Validation of a NASH Mouse Model – White Paper

Validation of an Off-the-Shelf, Diet-Induced NASH Mouse Model using Digital Whole Slide Scanning of Liver Tissue and Artificial Intelligence-Enabled, Quantitative Histopathological Analysis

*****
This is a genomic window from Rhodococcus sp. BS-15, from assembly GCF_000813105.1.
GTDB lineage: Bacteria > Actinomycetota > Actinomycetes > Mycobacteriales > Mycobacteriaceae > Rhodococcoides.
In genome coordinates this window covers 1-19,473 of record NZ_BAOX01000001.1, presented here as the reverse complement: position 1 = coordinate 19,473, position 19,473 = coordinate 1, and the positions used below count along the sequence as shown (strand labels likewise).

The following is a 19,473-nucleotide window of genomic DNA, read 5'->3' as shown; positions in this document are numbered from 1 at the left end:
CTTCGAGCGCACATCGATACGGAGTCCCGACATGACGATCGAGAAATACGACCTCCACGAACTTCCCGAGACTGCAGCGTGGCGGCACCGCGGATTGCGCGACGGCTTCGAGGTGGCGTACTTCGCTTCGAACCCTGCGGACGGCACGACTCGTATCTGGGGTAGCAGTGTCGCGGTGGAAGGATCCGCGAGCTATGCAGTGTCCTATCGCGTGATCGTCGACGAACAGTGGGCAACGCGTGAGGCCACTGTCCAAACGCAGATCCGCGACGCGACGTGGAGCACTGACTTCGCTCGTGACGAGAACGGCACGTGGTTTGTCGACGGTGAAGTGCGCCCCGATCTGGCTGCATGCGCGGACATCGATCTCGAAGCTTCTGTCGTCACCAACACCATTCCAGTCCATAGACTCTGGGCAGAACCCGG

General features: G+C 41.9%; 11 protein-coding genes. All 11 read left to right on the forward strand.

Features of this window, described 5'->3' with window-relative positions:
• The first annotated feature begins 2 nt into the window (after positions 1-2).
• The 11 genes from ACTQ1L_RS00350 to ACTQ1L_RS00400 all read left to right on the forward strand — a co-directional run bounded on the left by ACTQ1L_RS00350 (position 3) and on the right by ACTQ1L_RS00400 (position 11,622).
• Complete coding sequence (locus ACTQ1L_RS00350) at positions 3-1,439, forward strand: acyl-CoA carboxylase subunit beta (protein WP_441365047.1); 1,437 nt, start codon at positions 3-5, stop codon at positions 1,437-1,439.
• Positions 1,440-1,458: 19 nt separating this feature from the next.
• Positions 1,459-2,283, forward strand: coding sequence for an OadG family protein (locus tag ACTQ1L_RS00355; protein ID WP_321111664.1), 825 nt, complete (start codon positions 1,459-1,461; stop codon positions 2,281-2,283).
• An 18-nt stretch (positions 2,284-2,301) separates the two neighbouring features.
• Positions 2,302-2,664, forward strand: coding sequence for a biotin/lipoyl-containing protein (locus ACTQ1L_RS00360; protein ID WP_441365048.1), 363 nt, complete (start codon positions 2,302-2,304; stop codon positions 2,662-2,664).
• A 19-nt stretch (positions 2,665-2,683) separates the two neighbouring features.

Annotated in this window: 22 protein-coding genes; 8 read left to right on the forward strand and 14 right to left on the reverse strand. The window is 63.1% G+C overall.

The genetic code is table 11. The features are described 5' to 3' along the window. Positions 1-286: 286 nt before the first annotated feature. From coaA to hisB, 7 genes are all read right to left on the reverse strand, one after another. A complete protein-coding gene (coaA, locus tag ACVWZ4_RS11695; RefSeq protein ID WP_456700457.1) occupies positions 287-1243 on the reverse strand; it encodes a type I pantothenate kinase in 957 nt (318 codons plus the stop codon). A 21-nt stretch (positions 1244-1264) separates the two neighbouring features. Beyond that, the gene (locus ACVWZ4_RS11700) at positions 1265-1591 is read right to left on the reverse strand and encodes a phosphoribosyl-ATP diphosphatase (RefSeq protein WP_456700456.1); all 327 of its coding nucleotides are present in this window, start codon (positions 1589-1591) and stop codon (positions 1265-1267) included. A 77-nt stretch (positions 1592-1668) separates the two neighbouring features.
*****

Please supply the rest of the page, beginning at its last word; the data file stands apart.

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Non-alcoholic fatty liver disease (NAFLD) and non-alcoholic steatohepatitis (NASH) are common chronic liver disorders resulting in lipid accumulation in the liver, inflammation, hepatocyte damage, and fibrotic scarring, all of which impact organ function. With the lack of approved therapies for NASH patients, and considerable inter pathologist variability in the scoring and semi-quantitative assessment of the pathology used in their diagnoses, much focus and effort is being placed in the development of rodent models, the assessment of individual disease features in these models, and understanding the effect of therapeutics on the disease process. The study described in this paper is the result of a unique collaboration between several companies with combined goals of providing the NASH research community with a time-efficient, flexible, off-the-shelf diet-induced mouse NASH B6 Model (Taconic Biosciences, Inc.) that can be utilized in directed research studies for therapeutic drug development (Explora BioLabs). The results were digitally scanned using a 3DHISTECH PANNORAMIC™ series scanner (Epredia) and validated with imageDx NASH, a digital assay platform featuring machine and deep learning models to quantify steatosis, inflammation, hepatocellular ballooning, and fibrosis (Reveal Biosciences, Inc). AI-generated quantitative results were compared with qualitative NAS scores provided by a board-certified veterinary pathologist to evaluate grade and fibrosis stage. The AI-based digital analysis results of the treated and untreated diet-induced NASH B6 model correlated with the CRN scores recorded by the experienced veterinary pathologist. Importantly, the quantitative data also demonstrated measurement of more granular pathologic changes. These subtle – but likely significant – pathologic changes are not currently well-captured by the standard scoring system, and underscore the need for and the utility for sensitive and reproducible quantitative analysis.

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